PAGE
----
COVID-19 has forced us to reinvent many aspects of our lives, a further “circling in” on ourselves. For many, this means finding new ways to make a living. For others, it means figuring out which activities help us get through the long, isolating days. My eleven-year-old, who’d never been good at occupying herself, discovered Legos and zipped through the last three Harry Potter books. My coping methods include things I’ve always done—spending time outdoors, reading, attempting to write—but also new activities: journaling, joining a weekly birdwatching Zoom call, delivering food packages, and puttering around in my victory garden.
In “our hour of peril,” the radii extend outward, too. Examples abound of people banding together to help the elderly, support the unemployed, cheer on medical and other essential workers. And there are victory gardens being cultivated for social good, such as those planted by the members of Congregation Etz Chaim in Lombard, IL and Hazon to help bolster local food pantries.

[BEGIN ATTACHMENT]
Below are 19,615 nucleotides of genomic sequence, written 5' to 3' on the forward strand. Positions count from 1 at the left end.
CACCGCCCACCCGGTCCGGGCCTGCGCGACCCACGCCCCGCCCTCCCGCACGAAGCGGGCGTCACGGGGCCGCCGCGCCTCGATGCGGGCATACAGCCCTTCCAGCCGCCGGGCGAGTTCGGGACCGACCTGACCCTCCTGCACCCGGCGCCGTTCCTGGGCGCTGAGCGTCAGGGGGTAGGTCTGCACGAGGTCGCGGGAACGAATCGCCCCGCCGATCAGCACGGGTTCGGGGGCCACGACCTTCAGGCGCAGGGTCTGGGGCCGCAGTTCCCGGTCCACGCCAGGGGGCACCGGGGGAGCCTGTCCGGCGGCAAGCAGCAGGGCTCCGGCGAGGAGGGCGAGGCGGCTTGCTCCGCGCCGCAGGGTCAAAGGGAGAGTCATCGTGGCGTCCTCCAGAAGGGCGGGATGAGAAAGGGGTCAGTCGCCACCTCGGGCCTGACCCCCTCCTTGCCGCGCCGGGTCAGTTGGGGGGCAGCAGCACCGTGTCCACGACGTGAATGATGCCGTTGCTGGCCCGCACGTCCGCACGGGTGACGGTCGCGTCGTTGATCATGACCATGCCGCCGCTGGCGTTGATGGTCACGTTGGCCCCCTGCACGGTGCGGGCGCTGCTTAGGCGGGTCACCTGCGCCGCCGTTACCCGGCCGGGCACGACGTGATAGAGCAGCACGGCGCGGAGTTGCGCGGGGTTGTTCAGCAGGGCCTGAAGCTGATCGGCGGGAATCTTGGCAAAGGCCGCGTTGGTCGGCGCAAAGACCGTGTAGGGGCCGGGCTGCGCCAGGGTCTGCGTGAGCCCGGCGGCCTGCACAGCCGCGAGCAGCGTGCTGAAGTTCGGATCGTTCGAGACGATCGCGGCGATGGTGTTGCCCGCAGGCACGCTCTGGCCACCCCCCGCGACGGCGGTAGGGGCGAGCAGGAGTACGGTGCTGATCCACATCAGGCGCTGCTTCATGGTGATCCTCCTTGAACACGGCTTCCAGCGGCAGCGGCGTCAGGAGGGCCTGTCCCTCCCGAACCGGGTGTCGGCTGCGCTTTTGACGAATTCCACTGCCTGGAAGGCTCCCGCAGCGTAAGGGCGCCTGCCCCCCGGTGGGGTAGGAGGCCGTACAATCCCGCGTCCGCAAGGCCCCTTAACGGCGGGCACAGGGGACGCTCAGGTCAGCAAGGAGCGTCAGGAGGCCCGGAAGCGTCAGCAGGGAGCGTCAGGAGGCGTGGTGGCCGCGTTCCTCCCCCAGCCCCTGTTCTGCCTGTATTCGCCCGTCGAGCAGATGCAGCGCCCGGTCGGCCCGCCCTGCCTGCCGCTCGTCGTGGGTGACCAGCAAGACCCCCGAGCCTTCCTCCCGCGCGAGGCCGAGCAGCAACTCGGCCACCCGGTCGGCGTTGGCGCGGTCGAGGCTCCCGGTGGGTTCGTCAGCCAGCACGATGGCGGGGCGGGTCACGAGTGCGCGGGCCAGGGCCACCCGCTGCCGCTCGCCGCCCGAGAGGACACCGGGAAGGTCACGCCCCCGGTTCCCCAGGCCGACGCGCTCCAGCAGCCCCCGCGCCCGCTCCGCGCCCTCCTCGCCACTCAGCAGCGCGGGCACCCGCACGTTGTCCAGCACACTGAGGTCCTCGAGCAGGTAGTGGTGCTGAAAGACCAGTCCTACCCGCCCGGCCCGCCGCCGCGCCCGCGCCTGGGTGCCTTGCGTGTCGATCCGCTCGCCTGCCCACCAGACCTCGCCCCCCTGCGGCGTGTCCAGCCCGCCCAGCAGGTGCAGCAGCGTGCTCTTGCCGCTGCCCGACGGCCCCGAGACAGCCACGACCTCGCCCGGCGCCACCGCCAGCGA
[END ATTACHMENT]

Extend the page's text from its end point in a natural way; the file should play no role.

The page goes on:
Like the victory gardeners of yore, the garden is more work than I anticipated, and not everything works. On some mornings, I spend an hour and a half or more moving starter plants to bigger pots, mixing soil with compost, searching for string to prop up the tomatoes. I experiment. Yesterday I pulled out the runner bean, which had grown massive but so full of aphids that it threatened the neighboring plants. A few hours after I thought I’d killed the cucumber, I performed “emergency surgery,” moving it back to its original pot in the shade. Happily, after a few days, it came back to life, and as I write, it is full of lovely yellow flowers and six sprouting cucumbers. After initial success in managing the virus, we’re in a full-blown second wave here in Israel; I visit my cucumbers and tomatoes several times a day because they shore me up.
When future historians study our current moment, it’s hard to guess which seeds of change they’ll find in our COVID-era gardens. I suspect there will be many, like me, pointing to our gardens as something that provided both physical and mental sustenance. And on a larger scale, I hope they’ll find that victory gardens are one step toward—in the words of Hazon—“A society-wide commitment to living lighter on this planet, to living in more right relationship with each other and the Earth.”
How to cite this page
Zuckerman, Julie. "Seeds of Sustenance: Pandemic Victory Gardens." 21 July 2020. Jewish Women's Archive. (Viewed on August 7, 2020) <https://jwa.org/blog/seeds-sustenance-pandemic-victory-gardens>.